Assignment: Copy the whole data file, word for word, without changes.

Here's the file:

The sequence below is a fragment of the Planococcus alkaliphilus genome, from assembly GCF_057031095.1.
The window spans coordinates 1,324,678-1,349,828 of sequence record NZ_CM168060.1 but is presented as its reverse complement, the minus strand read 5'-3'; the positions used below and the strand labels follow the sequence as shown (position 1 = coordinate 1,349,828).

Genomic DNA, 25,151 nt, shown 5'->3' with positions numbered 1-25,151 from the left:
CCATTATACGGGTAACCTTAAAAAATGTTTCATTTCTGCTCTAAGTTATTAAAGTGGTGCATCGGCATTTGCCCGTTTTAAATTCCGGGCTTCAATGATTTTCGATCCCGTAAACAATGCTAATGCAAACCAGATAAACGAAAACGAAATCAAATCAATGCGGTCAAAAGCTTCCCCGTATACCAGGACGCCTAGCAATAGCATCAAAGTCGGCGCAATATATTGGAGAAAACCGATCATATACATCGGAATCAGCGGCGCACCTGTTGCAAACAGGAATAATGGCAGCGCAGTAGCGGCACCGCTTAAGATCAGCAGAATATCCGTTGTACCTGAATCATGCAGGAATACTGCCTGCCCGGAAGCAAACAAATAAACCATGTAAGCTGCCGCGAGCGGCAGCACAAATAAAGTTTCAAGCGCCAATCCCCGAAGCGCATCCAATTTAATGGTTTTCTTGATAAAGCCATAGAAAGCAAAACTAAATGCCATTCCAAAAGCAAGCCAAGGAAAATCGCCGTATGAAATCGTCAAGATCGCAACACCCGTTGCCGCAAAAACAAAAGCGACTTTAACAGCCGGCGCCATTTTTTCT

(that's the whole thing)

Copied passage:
The sequence below is a fragment of the Planococcus alkaliphilus genome, from assembly GCF_057031095.1.
The window spans coordinates 1,324,678-1,349,828 of sequence record NZ_CM168060.1 but is presented as its reverse complement, the minus strand read 5'-3'; the positions used below and the strand labels follow the sequence as shown (position 1 = coordinate 1,349,828).

Genomic DNA, 25,151 nt, shown 5'->3' with positions numbered 1-25,151 from the left:
CCATTATACGGGTAACCTTAAAAAATGTTTCATTTCTGCTCTAAGTTATTAAAGTGGTGCATCGGCATTTGCCCGTTTTAAATTCCGGGCTTCAATGATTTTCGATCCCGTAAACAATGCTAATGCAAACCAGATAAACGAAAACGAAATCAAATCAATGCGGTCAAAAGCTTCCCCGTATACCAGGACGCCTAGCAATAGCATCAAAGTCGGCGCAATATATTGGAGAAAACCGATCATATACATCGGAATCAGCGGCGCACCTGTTGCAAACAGGAATAATGGCAGCGCAGTAGCGGCACCGCTTAAGATCAGCAGAATATCCGTTGTACCTGAATCATGCAGGAATACTGCCTGCCCGGAAGCAAACAAATAAACCATGTAAGCTGCCGCGAGCGGCAGCACAAATAAAGTTTCAAGCGCCAATCCCCGAAGCGCATCCAATTTAATGGTTTTCTTGATAAAGCCATAGAAAGCAAAACTAAATGCCATTCCAAAAGCAAGCCAAGGAAAATCGCCGTATGAAATCGTCAAGATCGCAACACCCGTTGCCGCAAAAACAAAAGCGACTTTAACAGCCGGCGCCATTTTTTCT